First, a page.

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Discovering a love for science

“There’s more out there.”

This was an important discovery for Wendy Hernandez Martinez. And this is what she tells anyone who asks why she decided to join Rainier Scholars.



“In 20 years, I want be working for NASA – as an astronomer.”

Wendy Hernandez Martinez, Cohort XV, Mercer International Middle School

It all started when she was little. Her parents watched as Wendy tried to carry out chemical experiments with Kool Aid. Then she learned to read in Spanish by first grade. “I was always trying to figure things out, and my parents just knew I needed something more,” she explained, adding that her mother never went to college, yet both her parents wanted her to get a college education.

It was clear that Rainier Scholars would require hard work, a real commitment. But there were unexpected benefits too, such as a rich community to ensure her success.  “I couldn’t believe how supportive everyone is. There is always someone there to help you – advisors, teachers, peers,” she explained.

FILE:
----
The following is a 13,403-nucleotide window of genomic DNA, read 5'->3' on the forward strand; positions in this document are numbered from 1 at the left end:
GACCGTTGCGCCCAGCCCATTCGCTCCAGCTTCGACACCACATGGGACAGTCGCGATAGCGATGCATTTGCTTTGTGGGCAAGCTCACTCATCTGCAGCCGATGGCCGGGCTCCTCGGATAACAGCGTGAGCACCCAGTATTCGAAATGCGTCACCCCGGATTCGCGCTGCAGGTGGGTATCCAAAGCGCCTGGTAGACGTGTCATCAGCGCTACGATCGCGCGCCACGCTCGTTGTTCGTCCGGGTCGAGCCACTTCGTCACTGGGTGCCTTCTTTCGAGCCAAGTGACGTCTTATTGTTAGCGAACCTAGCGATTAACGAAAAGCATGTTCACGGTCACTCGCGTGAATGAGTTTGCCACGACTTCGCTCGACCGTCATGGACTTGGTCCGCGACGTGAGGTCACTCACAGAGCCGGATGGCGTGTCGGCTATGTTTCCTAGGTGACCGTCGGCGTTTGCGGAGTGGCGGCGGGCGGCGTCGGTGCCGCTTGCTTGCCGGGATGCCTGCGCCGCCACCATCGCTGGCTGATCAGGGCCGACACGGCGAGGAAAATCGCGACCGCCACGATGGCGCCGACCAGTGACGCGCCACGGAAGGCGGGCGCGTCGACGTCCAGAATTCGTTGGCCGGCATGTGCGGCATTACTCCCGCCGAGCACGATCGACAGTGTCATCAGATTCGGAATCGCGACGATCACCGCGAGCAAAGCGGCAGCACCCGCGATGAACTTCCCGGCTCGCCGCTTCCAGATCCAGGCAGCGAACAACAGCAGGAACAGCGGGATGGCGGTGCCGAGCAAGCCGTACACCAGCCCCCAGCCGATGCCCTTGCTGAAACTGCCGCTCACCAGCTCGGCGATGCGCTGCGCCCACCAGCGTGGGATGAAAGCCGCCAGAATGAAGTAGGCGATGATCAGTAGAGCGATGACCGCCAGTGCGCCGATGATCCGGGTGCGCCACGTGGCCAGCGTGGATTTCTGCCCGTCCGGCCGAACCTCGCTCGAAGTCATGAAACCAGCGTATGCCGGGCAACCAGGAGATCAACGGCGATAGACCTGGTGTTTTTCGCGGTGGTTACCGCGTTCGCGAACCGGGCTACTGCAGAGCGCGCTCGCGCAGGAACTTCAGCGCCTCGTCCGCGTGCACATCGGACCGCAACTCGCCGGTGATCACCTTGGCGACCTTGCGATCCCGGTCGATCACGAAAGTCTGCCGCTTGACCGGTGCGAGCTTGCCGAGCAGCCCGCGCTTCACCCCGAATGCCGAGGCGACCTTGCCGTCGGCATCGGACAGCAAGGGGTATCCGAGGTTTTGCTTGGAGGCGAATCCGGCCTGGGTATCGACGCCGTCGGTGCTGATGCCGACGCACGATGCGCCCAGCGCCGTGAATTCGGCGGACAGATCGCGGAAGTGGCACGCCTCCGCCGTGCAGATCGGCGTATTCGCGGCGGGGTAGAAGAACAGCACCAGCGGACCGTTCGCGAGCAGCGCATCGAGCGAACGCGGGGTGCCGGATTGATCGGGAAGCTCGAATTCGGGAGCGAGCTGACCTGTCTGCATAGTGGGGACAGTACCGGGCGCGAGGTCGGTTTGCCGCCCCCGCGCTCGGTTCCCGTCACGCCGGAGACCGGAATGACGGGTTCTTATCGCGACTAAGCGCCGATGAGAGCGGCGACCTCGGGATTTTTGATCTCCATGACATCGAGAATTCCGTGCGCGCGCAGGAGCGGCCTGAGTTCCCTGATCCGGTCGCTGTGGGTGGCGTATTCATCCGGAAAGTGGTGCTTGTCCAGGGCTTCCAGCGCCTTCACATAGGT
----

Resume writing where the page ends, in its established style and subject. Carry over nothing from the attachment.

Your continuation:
Wendy’s whole family is also behind her. “My aunt is really proud of me. My mom now stays up late while I get my homework done. Dad always pushes me too. Even my brother encourages me.”

Through Rainier Scholars, Wendy discovered her passion for science. “I’m working on memorizing the periodic table of elements and over break, I got up to number 22 – titanium,” she said. “Mercury is my favorite element. I’m also learning about how mercury affects the nervous system.”

In her history class, Wendy also gained greater insights. “I learned more about assimilation, segregation and racism. Before Rainier Scholars, I thought it was wrong that people thought that stereotypes are true. I would be frustrated. But now I understand it can be hard for some people to stop believing in stereotypes because they grew up that way.”

Now, when people ask this precocious 12-year old about her future, Wendy is clear. “I have a lot of ideas. I want to get into a private school because this will give me an opportunity to get into a really good college. In 20 years, I want be working for NASA – as an astronomer. We think the Earth is everything  – and I want to discover if there’s more out there.”

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